** Car of the week:  2012 Audi TT RS with a turbo in-line 5 cylinder pumping 330 horsies at the brake and pulling 330 lb feet in this relatively light beast.  Why five? Because Audi makes 'em weird (and I like them) like that.

Wednesday, February 17, 2016


I borrowed the term "Winterlude" from a section of Neil Peart's "Ghost Rider," his personal journey of motorcycles and healing from the loss of both his daughter and wife in the same year.  Perhaps more on that some other day.

Suffice it to say Neil spent winters at his lake house in the woods somewhere outside Montreal and came to appreciate the cold and the snow.  Much as I have here in Maine.  Some winters are interminable and intolerable; others can offer bounty.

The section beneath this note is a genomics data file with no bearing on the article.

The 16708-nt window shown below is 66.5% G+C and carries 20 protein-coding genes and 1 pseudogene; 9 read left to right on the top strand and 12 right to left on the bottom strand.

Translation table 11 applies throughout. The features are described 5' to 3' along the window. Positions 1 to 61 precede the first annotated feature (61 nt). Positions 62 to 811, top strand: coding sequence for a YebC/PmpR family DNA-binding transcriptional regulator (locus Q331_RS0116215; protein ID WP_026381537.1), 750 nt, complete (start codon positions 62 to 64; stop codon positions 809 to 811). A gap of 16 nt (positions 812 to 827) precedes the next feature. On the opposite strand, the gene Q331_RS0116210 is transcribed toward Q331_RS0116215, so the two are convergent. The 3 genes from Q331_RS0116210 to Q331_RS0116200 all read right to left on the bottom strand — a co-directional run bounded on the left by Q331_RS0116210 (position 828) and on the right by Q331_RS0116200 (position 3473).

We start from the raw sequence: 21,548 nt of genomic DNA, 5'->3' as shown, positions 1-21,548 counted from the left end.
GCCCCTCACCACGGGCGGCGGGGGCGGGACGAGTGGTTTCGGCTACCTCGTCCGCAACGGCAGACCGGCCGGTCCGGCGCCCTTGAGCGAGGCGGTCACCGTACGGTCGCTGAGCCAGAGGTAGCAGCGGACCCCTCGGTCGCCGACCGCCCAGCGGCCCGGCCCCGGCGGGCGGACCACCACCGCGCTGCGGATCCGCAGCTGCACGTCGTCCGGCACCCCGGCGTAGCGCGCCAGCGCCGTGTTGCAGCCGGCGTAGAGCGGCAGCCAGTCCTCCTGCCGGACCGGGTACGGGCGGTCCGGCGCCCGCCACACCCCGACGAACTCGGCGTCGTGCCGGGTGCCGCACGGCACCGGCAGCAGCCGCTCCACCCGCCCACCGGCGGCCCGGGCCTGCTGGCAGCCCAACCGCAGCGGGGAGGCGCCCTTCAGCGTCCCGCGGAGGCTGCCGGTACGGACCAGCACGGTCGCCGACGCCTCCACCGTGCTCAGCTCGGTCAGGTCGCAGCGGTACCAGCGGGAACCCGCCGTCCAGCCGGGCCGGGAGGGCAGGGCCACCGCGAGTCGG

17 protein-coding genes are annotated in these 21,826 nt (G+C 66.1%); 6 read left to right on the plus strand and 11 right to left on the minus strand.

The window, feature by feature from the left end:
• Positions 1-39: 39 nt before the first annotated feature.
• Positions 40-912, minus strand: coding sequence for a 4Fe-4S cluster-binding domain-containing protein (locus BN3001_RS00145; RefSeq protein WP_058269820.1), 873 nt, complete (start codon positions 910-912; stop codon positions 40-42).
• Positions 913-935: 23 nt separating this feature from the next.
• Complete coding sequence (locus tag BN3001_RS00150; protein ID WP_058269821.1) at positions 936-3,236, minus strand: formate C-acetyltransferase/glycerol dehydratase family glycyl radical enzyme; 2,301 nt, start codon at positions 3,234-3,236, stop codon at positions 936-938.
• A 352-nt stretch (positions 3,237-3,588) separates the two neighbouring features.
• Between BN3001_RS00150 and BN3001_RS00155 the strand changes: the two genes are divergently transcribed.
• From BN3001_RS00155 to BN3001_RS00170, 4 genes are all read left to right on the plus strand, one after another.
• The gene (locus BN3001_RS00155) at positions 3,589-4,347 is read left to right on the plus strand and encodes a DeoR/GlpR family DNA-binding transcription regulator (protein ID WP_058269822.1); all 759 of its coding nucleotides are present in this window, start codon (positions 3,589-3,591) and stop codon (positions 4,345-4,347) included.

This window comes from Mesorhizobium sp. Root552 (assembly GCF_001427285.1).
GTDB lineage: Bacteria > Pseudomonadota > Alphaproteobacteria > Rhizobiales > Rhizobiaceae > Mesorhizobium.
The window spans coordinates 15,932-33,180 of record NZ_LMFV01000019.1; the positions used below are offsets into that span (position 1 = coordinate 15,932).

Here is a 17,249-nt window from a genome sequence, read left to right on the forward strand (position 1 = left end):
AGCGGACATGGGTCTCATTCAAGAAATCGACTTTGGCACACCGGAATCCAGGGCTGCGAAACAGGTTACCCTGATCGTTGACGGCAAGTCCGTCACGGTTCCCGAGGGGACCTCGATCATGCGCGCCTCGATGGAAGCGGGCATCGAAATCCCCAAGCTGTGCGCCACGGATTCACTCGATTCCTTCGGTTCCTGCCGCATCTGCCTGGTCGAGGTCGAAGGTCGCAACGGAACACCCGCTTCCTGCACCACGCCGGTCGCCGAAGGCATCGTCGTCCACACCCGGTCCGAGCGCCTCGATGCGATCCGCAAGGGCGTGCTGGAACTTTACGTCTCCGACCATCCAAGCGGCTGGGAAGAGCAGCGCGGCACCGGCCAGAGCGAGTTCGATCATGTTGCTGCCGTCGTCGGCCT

Saturday found me, not for the first time this year, in 20 degree weather, gliding on my cross country skis through soft snowshoe paths in the woods, climbing, exploring, descending, learning, balancing, and falling.  With technology come the benefits of GPS tracking, and I can even see where I've been and how long it took me to get there.  But the journey is the important part.  Does it really matter that I covered 4.96 miles at an average moving speed of 3.94 mph?  I knew I'd made progress by the way my legs responded joyfully to the request to climb the hill.  Progress!

Sunday was bitter cold, single digits and below zero over night.  What a difference a day makes.